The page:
• jokamin

    jokamin said 4 years ago

    Beautiful swords and the koto with japanese letters, wow!

  • NamasteWings

    NamasteWings said 4 years ago

    I absolutely loved this, it was very inspiring to see someone doing something they were passionate about, and doing it so well! We need more people to preserve old crafts and traditions for the future generations.

  • peonylovespink

    peonylovespink said 4 years ago Featured

    What a great artisan. I liked the part where he said he wanted his disciple to be even better than he is because it was about preserving/passing down a tradition. He is a true master of his art.

  • DeiDeisempai07

    DeiDeisempai07 said 4 years ago

    thats amazing, to keep such an old yet genius practice alive after all of these years. i myself collect swords, wow 8O

  • AnnTig

    AnnTig said 4 years ago

    Wow!

  • bhangtiez

    bhangtiez said 4 years ago

    So cool! Thanks for sharing!

  • Mclovebuddy

    Mclovebuddy said 4 years ago

    that's amazing.

  • KarKarStyle

    KarKarStyle said 4 years ago

    how cool... and pictures are so beautiful..!!

  • quirkyshop

    quirkyshop said 4 years ago

    Interesting!

  • ThePattypanShop

    ThePattypanShop said 4 years ago

    Amazing!!!

  • kararane

    kararane said 4 years ago

    Mr. Korehira Watanabe is as his swords.. persistent, sharp, beautiful, soulful. A true visionary who has lived his passion. An inspiration to all artists who must overcome tremendous obstacles just to create & perfect their craft. thank YOU Takeshi Fukunaga, great hand-made video portrait.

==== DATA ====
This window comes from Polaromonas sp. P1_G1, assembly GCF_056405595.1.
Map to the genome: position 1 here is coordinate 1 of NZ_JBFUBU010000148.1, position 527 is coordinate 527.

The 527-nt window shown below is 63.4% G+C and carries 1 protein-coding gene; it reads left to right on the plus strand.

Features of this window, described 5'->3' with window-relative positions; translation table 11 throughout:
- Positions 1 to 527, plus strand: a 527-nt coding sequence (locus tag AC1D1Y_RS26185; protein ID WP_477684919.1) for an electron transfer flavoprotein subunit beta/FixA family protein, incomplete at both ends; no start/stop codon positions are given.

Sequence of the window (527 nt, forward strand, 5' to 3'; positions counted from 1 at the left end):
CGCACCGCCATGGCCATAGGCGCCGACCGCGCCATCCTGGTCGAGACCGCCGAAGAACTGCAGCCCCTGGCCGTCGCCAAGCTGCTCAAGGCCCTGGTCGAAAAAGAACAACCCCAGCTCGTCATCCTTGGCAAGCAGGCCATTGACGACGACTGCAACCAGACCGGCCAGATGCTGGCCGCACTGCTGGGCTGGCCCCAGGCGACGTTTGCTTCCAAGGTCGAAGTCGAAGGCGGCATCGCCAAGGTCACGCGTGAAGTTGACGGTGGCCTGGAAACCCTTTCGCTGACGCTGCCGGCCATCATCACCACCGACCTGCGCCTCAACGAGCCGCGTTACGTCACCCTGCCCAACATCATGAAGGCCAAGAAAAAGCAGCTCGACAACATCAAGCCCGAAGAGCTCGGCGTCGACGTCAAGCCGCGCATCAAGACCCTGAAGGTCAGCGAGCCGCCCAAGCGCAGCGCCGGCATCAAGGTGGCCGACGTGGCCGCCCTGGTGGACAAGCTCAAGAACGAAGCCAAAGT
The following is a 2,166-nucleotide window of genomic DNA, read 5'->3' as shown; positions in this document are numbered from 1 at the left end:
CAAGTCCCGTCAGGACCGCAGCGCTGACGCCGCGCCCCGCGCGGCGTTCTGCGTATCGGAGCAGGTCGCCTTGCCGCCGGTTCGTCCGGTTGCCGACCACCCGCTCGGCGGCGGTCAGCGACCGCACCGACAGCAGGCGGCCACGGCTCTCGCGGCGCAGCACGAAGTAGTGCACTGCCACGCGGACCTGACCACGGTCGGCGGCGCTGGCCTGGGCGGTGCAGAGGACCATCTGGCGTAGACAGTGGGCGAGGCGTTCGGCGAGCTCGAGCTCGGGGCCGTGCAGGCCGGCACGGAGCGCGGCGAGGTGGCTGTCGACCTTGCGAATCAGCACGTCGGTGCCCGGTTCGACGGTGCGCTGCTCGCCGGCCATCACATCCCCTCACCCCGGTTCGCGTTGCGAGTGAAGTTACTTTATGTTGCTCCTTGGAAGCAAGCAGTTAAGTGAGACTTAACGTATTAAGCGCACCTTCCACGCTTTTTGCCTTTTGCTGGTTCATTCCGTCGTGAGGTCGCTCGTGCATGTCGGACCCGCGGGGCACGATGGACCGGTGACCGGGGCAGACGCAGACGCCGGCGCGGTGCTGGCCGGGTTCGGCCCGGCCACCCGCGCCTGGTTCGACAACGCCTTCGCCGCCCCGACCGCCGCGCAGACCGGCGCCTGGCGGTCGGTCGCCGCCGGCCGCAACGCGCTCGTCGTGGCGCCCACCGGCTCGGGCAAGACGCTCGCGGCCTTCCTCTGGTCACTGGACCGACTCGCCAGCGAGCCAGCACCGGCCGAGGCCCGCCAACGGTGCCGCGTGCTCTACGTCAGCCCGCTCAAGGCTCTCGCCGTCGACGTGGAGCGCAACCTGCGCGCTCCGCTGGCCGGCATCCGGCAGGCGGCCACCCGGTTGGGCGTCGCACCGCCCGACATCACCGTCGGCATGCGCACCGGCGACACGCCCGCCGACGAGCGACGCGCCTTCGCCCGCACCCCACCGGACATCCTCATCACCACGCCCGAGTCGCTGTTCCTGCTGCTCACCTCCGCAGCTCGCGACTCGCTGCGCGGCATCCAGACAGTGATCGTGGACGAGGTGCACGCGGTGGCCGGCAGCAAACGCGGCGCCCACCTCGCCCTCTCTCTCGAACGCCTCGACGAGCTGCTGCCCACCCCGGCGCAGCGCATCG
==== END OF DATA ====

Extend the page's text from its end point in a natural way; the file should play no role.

• jamiespinello

    jamiespinello said 4 years ago

    Yay! Metal and Fire! Best swords in the world!

  • karisuma

    karisuma said 4 years ago

    Incredible. Such passion and patience is hard to come by these days.

  • ourfrontyard

    ourfrontyard said 4 years ago

    Wonderful Video! A True Artisan!

  • rmoralespottery

    rmoralespottery said 4 years ago Featured

    When I was a boy I read a book about Japanese sword makers that really captivated my imagination and curiosity. This video is the closest thing I've seen to this great tradition and masterful creations. Mr. Watanabe is an incredible craftsman. His passion and soul are beautifully captured. Thank you.

  • ThePolkadotMagpie

    ThePolkadotMagpie said 4 years ago Featured

    Fantastic. I am married to a knife maker. Although he rarely makes his own damascus steel, I have been to many a "hammering off" weekend where they are forging fancy steel. My husband always comes home with holes in his socks from the sparks that fly!

  • Unify

    Unify said 4 years ago

    That was such a beautiful video.

  • elleestpetite

    elleestpetite said 4 years ago

    This is so amazing. It would be a shame if the tradition of sword making died out. I would love to learn.

  • ivangovaerts

    ivangovaerts said 4 years ago

    true art.

  • JesseDanger

    JesseDanger said 4 years ago

    Thank you for this, very inspiring!

  • AliceCloset

    AliceCloset said 4 years ago

    What a great job!!! I love swords nad japanese ones are the best :D Thank you for sharing!

  • RossLab

    RossLab said 4 years ago

    Very inspiring video!

  • sbellestri

    sbellestri said 4 years ago

    This is so beautiful and so very important to carry on such an ancient tradition. I love this video.

  • AmandaKLockrowJewels

    AmandaKLockrowJewels said 4 years ago

    I recently found out that one of my ancestors was a Samurai sword maker and so I am so excited to see this video about passing on the tradition. I feel more connected to my ancestors knowing now why I was drawn to working with metal in college more than any other material.